Crisis communications should be an essential part of any organisation’s planning. There are two essential types of crises.
Foreseeable crises where you may be able to scenario plan ahead for ‘what if’s’ or ‘when if’s’.
Secondly, there are crises which are sudden and unpredictable. Ones that you just can’t possibly foresee.
In the case of United Airlines, it may be the later, but there are some lessons I believe that are applicable for churches. I’m not going to go into who did what wrong and who’s to blame for this particular crisis. But it does raise some very important issues.
Firstly, we have to all acknowledge that where there are people involved mistakes will happen, there will be bad or poor judgement or nefarious intent. This will always have the potential to be blow-up and go public. Churches are like any other organisation, we are people based and bad things can happen or be done by them.
Today I want to focus on four lessons:
1. Bad news travels globally fast
We used to live in a world where the news emerged over hours and days. Today any news can trend and be seen globally in a matter of minutes.
Social media has the potential to amplify any crisis exponentially.
Everyone’s an opinion piece reporter. Nearly everyone has a phone or dash cam with high definition sound and vision. Everything that is done can be uploaded online very quickly. If something happens you should assume someone will have pulled out their phone and recorded it!
You can no longer ‘shape’ public opinion with your PR release. The raw opinionated news is already out there.
2. Put people first
In any crisis team there will be a lawyer telling a leader not to admit anything. They see the world strictly through the lens of law (and pending lawsuits!). On the other side of the table is a communications person who would say that communicating empathy, sympathy and even saying sorry quickly will have a possible effect of potentially minimise or defuse a potential crisis.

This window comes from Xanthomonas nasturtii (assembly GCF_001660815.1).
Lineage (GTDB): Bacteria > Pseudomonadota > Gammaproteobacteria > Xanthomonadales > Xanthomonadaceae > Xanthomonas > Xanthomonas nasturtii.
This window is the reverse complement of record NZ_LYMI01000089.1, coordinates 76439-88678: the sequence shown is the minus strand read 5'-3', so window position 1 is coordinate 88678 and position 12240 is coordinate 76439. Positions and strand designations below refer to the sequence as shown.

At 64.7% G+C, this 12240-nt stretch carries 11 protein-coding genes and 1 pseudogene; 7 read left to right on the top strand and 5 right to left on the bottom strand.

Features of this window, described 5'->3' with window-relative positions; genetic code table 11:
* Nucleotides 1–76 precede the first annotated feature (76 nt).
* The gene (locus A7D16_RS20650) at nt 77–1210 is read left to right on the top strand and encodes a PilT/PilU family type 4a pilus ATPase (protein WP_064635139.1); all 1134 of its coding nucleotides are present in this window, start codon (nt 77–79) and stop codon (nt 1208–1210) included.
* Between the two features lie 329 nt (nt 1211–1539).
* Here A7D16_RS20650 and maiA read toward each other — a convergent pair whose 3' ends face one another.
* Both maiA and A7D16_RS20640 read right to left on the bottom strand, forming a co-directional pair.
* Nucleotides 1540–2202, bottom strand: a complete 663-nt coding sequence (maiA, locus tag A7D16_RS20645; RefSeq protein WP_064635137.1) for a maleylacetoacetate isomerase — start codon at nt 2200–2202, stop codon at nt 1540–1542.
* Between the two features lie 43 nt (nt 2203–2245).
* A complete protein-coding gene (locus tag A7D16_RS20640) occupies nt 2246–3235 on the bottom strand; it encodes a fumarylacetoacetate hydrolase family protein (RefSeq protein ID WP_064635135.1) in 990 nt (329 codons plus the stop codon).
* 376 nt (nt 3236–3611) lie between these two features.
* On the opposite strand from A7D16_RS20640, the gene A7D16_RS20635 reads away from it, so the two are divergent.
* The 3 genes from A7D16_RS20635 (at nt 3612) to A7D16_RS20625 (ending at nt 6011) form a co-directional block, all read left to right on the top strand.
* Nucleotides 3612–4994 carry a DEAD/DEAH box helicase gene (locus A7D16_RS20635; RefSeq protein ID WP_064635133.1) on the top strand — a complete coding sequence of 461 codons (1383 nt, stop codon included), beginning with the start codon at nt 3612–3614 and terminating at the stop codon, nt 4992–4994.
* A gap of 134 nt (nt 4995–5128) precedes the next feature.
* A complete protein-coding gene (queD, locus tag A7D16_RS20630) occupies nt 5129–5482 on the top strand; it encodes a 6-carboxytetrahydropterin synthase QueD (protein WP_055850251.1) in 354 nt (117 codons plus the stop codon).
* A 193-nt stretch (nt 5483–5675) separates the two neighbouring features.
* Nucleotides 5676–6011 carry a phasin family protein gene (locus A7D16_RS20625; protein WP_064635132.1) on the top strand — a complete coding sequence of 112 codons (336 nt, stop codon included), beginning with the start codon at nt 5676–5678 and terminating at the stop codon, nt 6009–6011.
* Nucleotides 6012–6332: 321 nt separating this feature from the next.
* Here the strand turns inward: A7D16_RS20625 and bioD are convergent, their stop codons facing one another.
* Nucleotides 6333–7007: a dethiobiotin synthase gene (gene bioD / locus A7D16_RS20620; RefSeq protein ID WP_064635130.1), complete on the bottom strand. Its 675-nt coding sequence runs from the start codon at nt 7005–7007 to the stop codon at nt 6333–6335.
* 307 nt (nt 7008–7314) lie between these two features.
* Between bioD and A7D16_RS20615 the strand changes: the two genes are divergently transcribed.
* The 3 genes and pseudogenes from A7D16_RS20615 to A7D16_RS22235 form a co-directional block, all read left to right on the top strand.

Saying sorry costs nothing. Taking responsibility is the right thing to do. (Yes lawyers, it really does in the long run). A simple apology (if you mean it) can have a profound impact. It may reduce anger and the feeling of not being heard.
In the United Airlines crisis, by not saying taking full responsibility and magnified by the leadership using terrible language in a media statement originally they have sent the communication that they are out of touch with an issue that is already in plain sight.
Bottom line is that there are always people who may have been hurt, physically or emotionally in a crisis situation. It’s not a game to be won. But a situation to work through. As tough as it will be. Always put the person/people first.
3. Don’t spin
Some people will say this is rich from someone like me with experience in communications. But any good communications person will tell you, you can’t spin bad news like this.
In the case of the United Airlines, the CEO sent an internal email to reassure staff that was leaked very quickly to news organisations. In the minds of the internal team there, they clearly thought they could communicate different messages to different audiences.
You can’t segment the message. Everyone is listening in the moment of crisis. You have to assume that what you type or say is public information.
Just because an issue like seat overbooking is standard operational practice. Doesn’t make it right in the court of public opinion. It’s tolerated, but given the chance to reject it has clearly been voted down. You can’t spin out of that.
4. Nuance is buried
Here’s the big one. It wasn’t United airline staff that dragged the poor Doctor off the plane. According to the news it was federal authorities. In the operational moment, United management had no control over how the procedure was badly handled. Sure they could have managed what they did better. But ultimately they were the heavy hands doing the lifting.
But that means nothing. It’s the headline that matters.
In your case, it may be a volunteer or someone who isn’t ‘on staff’. The nuance will get lost on the media.
Even if you aren’t directly responsible. Take responsibility. Own the issue and bring it to a resolution the way you want it to be managed or resolved.
Listen to my interview with Justin Dean about Crisis Communications (Includes a brilliant plan template)
What would you do? How would you handle this situation differently? Do you have any plans prepared? Comment below.